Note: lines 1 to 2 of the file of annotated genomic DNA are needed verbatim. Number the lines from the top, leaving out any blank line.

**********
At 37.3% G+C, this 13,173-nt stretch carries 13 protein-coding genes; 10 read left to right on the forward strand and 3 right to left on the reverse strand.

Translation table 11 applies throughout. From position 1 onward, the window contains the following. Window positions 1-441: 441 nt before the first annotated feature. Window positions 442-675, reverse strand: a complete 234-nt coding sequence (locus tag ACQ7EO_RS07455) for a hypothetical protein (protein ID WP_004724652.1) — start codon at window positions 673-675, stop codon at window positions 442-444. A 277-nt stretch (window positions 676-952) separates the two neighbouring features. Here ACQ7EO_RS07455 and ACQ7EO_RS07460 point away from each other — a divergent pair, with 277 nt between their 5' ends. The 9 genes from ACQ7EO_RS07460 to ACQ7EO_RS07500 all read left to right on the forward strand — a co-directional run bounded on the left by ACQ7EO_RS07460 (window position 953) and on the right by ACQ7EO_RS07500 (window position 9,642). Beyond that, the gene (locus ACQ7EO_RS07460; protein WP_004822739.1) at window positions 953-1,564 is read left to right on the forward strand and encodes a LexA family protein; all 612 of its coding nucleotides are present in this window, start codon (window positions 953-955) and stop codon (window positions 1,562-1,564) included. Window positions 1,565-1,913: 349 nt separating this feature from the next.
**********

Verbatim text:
At 37.3% G+C, this 13,173-nt stretch carries 13 protein-coding genes; 10 read left to right on the forward strand and 3 right to left on the reverse strand.

Translation table 11 applies throughout. From position 1 onward, the window contains the following. Window positions 1-441: 441 nt before the first annotated feature. Window positions 442-675, reverse strand: a complete 234-nt coding sequence (locus tag ACQ7EO_RS07455) for a hypothetical protein (protein ID WP_004724652.1) — start codon at window positions 673-675, stop codon at window positions 442-444. A 277-nt stretch (window positions 676-952) separates the two neighbouring features. Here ACQ7EO_RS07455 and ACQ7EO_RS07460 point away from each other — a divergent pair, with 277 nt between their 5' ends. The 9 genes from ACQ7EO_RS07460 to ACQ7EO_RS07500 all read left to right on the forward strand — a co-directional run bounded on the left by ACQ7EO_RS07460 (window position 953) and on the right by ACQ7EO_RS07500 (window position 9,642). Beyond that, the gene (locus ACQ7EO_RS07460; protein WP_004822739.1) at window positions 953-1,564 is read left to right on the forward strand and encodes a LexA family protein; all 612 of its coding nucleotides are present in this window, start codon (window positions 953-955) and stop codon (window positions 1,562-1,564) included. Window positions 1,565-1,913: 349 nt separating this feature from the next.